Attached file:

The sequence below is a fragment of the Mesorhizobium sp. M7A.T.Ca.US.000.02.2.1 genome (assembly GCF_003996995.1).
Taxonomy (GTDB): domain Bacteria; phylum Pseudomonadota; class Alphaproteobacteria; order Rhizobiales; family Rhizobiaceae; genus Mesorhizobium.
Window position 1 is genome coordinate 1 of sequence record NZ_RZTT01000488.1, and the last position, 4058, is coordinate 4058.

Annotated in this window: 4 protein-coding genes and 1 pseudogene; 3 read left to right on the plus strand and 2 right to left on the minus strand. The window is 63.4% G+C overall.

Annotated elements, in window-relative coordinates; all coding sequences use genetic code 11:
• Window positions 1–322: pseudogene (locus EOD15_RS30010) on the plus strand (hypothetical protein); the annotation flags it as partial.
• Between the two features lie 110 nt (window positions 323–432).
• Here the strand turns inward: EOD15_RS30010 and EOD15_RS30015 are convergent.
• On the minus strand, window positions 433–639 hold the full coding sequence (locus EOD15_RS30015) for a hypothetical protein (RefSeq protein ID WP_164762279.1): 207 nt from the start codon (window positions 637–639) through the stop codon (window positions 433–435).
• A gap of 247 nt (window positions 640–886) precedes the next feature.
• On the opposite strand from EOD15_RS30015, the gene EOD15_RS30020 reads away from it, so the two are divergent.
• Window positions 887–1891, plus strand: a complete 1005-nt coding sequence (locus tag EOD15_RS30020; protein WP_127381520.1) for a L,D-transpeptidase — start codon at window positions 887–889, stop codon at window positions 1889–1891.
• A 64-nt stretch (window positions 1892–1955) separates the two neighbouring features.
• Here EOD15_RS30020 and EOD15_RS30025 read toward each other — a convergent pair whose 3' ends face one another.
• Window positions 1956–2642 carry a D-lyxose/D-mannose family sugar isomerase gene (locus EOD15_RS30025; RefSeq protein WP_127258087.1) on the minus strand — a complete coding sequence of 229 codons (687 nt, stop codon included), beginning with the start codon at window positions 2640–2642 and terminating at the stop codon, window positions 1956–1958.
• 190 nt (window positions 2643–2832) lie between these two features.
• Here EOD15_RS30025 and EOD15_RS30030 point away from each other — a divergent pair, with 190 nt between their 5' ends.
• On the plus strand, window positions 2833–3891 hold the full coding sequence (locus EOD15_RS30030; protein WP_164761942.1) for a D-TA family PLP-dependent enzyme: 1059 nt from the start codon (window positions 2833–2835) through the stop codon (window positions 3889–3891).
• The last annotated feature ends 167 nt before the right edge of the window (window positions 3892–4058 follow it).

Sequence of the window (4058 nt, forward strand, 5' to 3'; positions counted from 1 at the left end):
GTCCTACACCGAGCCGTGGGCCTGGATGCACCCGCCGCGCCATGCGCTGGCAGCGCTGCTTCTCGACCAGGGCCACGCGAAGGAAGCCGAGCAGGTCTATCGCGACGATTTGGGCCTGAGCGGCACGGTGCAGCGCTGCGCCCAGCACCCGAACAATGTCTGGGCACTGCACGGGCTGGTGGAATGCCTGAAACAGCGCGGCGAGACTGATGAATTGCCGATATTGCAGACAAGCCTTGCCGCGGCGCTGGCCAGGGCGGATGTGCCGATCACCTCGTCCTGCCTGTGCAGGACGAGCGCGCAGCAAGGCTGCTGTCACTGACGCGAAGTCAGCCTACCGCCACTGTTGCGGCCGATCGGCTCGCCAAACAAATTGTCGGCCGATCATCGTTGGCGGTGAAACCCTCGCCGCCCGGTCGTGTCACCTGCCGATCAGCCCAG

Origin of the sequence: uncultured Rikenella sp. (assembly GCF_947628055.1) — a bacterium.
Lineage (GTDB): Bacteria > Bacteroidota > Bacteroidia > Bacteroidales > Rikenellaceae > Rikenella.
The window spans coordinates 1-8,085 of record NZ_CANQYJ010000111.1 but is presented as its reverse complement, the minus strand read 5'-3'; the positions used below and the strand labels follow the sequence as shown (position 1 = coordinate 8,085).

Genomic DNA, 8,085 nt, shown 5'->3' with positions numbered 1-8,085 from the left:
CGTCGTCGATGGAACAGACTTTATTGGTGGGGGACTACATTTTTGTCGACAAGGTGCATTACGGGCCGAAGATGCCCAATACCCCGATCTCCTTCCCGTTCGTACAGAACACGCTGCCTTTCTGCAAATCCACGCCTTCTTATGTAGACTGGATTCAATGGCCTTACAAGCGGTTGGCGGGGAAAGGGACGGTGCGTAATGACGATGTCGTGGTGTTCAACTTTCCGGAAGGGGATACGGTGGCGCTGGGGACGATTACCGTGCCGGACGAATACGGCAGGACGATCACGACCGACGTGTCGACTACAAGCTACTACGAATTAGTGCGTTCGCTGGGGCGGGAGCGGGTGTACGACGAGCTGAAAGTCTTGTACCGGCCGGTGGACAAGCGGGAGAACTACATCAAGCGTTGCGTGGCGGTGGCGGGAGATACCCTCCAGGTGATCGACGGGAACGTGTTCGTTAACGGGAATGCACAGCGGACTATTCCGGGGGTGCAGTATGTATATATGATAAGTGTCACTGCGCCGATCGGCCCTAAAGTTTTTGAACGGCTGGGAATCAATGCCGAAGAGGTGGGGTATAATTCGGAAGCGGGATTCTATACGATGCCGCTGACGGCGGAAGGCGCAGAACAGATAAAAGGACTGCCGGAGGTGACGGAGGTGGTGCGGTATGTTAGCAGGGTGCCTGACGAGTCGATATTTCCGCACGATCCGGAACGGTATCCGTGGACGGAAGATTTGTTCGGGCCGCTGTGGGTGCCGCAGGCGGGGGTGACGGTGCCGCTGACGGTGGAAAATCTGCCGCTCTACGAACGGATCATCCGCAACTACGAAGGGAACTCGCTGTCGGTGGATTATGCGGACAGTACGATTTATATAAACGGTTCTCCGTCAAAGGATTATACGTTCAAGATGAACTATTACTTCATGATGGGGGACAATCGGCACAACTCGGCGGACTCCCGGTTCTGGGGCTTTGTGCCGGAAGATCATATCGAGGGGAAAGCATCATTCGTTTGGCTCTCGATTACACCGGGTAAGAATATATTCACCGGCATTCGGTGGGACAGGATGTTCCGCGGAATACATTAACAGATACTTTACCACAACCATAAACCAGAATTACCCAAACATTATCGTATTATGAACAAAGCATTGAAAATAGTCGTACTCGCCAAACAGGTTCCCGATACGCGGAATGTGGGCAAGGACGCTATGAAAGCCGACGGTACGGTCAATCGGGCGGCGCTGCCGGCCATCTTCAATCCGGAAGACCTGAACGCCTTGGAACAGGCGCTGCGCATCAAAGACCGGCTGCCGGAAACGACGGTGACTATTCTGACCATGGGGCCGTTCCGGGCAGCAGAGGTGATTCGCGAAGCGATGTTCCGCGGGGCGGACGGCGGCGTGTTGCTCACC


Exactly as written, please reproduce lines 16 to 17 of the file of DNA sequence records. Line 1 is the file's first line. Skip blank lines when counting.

• 190 nt (window positions 2643–2832) lie between these two features.
• Here EOD15_RS30025 and EOD15_RS30030 point away from each other — a divergent pair, with 190 nt between their 5' ends.